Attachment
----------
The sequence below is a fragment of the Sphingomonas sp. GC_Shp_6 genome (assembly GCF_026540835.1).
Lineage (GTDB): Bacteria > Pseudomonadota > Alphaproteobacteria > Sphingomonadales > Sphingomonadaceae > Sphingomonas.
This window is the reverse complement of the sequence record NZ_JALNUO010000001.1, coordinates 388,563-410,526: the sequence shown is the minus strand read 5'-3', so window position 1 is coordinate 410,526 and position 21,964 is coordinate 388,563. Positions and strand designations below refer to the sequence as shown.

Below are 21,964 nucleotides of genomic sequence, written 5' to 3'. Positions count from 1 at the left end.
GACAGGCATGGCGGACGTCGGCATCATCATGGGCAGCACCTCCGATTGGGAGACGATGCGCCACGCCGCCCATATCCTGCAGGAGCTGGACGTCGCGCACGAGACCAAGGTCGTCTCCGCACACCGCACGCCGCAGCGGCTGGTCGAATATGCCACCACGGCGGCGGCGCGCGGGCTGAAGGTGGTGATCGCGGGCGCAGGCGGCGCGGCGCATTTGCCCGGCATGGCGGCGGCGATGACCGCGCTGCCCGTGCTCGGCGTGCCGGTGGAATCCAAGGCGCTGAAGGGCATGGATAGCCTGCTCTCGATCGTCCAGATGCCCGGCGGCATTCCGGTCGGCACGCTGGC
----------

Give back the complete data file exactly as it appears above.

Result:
The sequence below is a fragment of the Sphingomonas sp. GC_Shp_6 genome (assembly GCF_026540835.1).
Lineage (GTDB): Bacteria > Pseudomonadota > Alphaproteobacteria > Sphingomonadales > Sphingomonadaceae > Sphingomonas.
This window is the reverse complement of the sequence record NZ_JALNUO010000001.1, coordinates 388,563-410,526: the sequence shown is the minus strand read 5'-3', so window position 1 is coordinate 410,526 and position 21,964 is coordinate 388,563. Positions and strand designations below refer to the sequence as shown.

Below are 21,964 nucleotides of genomic sequence, written 5' to 3'. Positions count from 1 at the left end.
GACAGGCATGGCGGACGTCGGCATCATCATGGGCAGCACCTCCGATTGGGAGACGATGCGCCACGCCGCCCATATCCTGCAGGAGCTGGACGTCGCGCACGAGACCAAGGTCGTCTCCGCACACCGCACGCCGCAGCGGCTGGTCGAATATGCCACCACGGCGGCGGCGCGCGGGCTGAAGGTGGTGATCGCGGGCGCAGGCGGCGCGGCGCATTTGCCCGGCATGGCGGCGGCGATGACCGCGCTGCCCGTGCTCGGCGTGCCGGTGGAATCCAAGGCGCTGAAGGGCATGGATAGCCTGCTCTCGATCGTCCAGATGCCCGGCGGCATTCCGGTCGGCACGCTGGC